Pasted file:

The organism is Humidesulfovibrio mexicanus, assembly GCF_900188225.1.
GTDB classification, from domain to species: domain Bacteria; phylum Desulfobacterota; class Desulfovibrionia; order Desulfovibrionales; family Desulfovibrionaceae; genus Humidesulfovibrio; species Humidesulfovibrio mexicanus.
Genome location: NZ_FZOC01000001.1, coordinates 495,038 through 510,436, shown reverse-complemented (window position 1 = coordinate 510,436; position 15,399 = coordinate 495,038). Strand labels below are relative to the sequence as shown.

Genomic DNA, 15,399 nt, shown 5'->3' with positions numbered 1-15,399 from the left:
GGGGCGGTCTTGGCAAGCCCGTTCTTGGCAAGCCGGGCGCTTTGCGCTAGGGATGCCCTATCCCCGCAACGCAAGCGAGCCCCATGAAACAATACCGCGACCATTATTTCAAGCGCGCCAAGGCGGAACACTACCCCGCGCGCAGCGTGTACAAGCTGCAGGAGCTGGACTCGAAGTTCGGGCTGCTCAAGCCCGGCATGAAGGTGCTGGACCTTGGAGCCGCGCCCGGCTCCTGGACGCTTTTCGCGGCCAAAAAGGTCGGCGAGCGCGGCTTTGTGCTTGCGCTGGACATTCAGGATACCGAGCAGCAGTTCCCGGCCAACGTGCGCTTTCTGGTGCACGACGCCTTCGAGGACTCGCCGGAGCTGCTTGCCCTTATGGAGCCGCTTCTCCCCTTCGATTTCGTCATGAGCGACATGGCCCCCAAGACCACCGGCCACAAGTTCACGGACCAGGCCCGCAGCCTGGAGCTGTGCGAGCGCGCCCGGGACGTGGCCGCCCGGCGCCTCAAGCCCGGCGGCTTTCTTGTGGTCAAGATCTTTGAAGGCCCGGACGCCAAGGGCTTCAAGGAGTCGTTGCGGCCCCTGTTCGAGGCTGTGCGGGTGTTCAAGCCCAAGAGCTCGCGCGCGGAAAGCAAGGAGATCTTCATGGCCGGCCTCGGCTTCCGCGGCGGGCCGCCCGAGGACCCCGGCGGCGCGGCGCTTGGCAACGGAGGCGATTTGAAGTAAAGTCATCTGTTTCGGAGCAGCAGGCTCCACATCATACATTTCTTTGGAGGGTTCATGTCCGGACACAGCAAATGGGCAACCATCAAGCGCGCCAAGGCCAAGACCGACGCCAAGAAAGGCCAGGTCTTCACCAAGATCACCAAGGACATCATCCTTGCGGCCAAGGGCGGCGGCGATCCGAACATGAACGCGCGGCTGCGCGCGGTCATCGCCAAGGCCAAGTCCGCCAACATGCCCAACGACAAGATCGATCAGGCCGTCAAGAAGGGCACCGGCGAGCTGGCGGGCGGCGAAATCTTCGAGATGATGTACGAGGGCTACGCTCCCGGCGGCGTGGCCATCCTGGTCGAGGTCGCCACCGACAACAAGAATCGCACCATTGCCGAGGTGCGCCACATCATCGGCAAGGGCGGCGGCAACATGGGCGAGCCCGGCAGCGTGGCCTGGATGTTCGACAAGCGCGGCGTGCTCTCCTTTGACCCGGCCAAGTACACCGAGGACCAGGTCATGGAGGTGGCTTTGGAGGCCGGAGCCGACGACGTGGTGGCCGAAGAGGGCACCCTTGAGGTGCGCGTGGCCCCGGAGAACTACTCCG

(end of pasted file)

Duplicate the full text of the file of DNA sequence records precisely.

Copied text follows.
The organism is Humidesulfovibrio mexicanus, assembly GCF_900188225.1.
GTDB classification, from domain to species: domain Bacteria; phylum Desulfobacterota; class Desulfovibrionia; order Desulfovibrionales; family Desulfovibrionaceae; genus Humidesulfovibrio; species Humidesulfovibrio mexicanus.
Genome location: NZ_FZOC01000001.1, coordinates 495,038 through 510,436, shown reverse-complemented (window position 1 = coordinate 510,436; position 15,399 = coordinate 495,038). Strand labels below are relative to the sequence as shown.

Genomic DNA, 15,399 nt, shown 5'->3' with positions numbered 1-15,399 from the left:
GGGGCGGTCTTGGCAAGCCCGTTCTTGGCAAGCCGGGCGCTTTGCGCTAGGGATGCCCTATCCCCGCAACGCAAGCGAGCCCCATGAAACAATACCGCGACCATTATTTCAAGCGCGCCAAGGCGGAACACTACCCCGCGCGCAGCGTGTACAAGCTGCAGGAGCTGGACTCGAAGTTCGGGCTGCTCAAGCCCGGCATGAAGGTGCTGGACCTTGGAGCCGCGCCCGGCTCCTGGACGCTTTTCGCGGCCAAAAAGGTCGGCGAGCGCGGCTTTGTGCTTGCGCTGGACATTCAGGATACCGAGCAGCAGTTCCCGGCCAACGTGCGCTTTCTGGTGCACGACGCCTTCGAGGACTCGCCGGAGCTGCTTGCCCTTATGGAGCCGCTTCTCCCCTTCGATTTCGTCATGAGCGACATGGCCCCCAAGACCACCGGCCACAAGTTCACGGACCAGGCCCGCAGCCTGGAGCTGTGCGAGCGCGCCCGGGACGTGGCCGCCCGGCGCCTCAAGCCCGGCGGCTTTCTTGTGGTCAAGATCTTTGAAGGCCCGGACGCCAAGGGCTTCAAGGAGTCGTTGCGGCCCCTGTTCGAGGCTGTGCGGGTGTTCAAGCCCAAGAGCTCGCGCGCGGAAAGCAAGGAGATCTTCATGGCCGGCCTCGGCTTCCGCGGCGGGCCGCCCGAGGACCCCGGCGGCGCGGCGCTTGGCAACGGAGGCGATTTGAAGTAAAGTCATCTGTTTCGGAGCAGCAGGCTCCACATCATACATTTCTTTGGAGGGTTCATGTCCGGACACAGCAAATGGGCAACCATCAAGCGCGCCAAGGCCAAGACCGACGCCAAGAAAGGCCAGGTCTTCACCAAGATCACCAAGGACATCATCCTTGCGGCCAAGGGCGGCGGCGATCCGAACATGAACGCGCGGCTGCGCGCGGTCATCGCCAAGGCCAAGTCCGCCAACATGCCCAACGACAAGATCGATCAGGCCGTCAAGAAGGGCACCGGCGAGCTGGCGGGCGGCGAAATCTTCGAGATGATGTACGAGGGCTACGCTCCCGGCGGCGTGGCCATCCTGGTCGAGGTCGCCACCGACAACAAGAATCGCACCATTGCCGAGGTGCGCCACATCATCGGCAAGGGCGGCGGCAACATGGGCGAGCCCGGCAGCGTGGCCTGGATGTTCGACAAGCGCGGCGTGCTCTCCTTTGACCCGGCCAAGTACACCGAGGACCAGGTCATGGAGGTGGCTTTGGAGGCCGGAGCCGACGACGTGGTGGCCGAAGAGGGCACCCTTGAGGTGCGCGTGGCCCCGGAGAACTACTCCG